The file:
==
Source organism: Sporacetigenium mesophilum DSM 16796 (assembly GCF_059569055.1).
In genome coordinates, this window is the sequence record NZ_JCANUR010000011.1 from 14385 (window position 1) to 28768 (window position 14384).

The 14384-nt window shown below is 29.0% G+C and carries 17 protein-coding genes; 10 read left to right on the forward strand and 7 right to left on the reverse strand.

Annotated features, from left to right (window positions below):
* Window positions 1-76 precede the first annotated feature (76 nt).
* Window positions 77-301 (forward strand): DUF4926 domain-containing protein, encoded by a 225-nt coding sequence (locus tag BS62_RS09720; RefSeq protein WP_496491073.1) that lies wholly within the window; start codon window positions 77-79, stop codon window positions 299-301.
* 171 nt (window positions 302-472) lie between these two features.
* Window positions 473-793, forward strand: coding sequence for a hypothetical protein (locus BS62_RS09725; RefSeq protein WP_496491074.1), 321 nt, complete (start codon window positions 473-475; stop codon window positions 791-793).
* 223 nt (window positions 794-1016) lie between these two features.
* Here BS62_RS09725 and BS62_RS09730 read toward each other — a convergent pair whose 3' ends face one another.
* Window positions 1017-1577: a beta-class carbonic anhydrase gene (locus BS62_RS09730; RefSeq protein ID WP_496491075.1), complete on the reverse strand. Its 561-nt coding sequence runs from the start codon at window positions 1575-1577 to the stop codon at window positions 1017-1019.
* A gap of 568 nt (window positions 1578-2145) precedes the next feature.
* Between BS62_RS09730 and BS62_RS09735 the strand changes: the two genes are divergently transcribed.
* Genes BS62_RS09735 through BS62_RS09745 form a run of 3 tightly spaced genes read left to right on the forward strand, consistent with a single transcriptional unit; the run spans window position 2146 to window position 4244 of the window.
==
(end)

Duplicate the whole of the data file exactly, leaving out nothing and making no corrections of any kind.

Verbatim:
Source organism: Sporacetigenium mesophilum DSM 16796 (assembly GCF_059569055.1).
In genome coordinates, this window is the sequence record NZ_JCANUR010000011.1 from 14385 (window position 1) to 28768 (window position 14384).

The 14384-nt window shown below is 29.0% G+C and carries 17 protein-coding genes; 10 read left to right on the forward strand and 7 right to left on the reverse strand.

Annotated features, from left to right (window positions below):
* Window positions 1-76 precede the first annotated feature (76 nt).
* Window positions 77-301 (forward strand): DUF4926 domain-containing protein, encoded by a 225-nt coding sequence (locus tag BS62_RS09720; RefSeq protein WP_496491073.1) that lies wholly within the window; start codon window positions 77-79, stop codon window positions 299-301.
* 171 nt (window positions 302-472) lie between these two features.
* Window positions 473-793, forward strand: coding sequence for a hypothetical protein (locus BS62_RS09725; RefSeq protein WP_496491074.1), 321 nt, complete (start codon window positions 473-475; stop codon window positions 791-793).
* 223 nt (window positions 794-1016) lie between these two features.
* Here BS62_RS09725 and BS62_RS09730 read toward each other — a convergent pair whose 3' ends face one another.
* Window positions 1017-1577: a beta-class carbonic anhydrase gene (locus BS62_RS09730; RefSeq protein ID WP_496491075.1), complete on the reverse strand. Its 561-nt coding sequence runs from the start codon at window positions 1575-1577 to the stop codon at window positions 1017-1019.
* A gap of 568 nt (window positions 1578-2145) precedes the next feature.
* Between BS62_RS09730 and BS62_RS09735 the strand changes: the two genes are divergently transcribed.
* Genes BS62_RS09735 through BS62_RS09745 form a run of 3 tightly spaced genes read left to right on the forward strand, consistent with a single transcriptional unit; the run spans window position 2146 to window position 4244 of the window.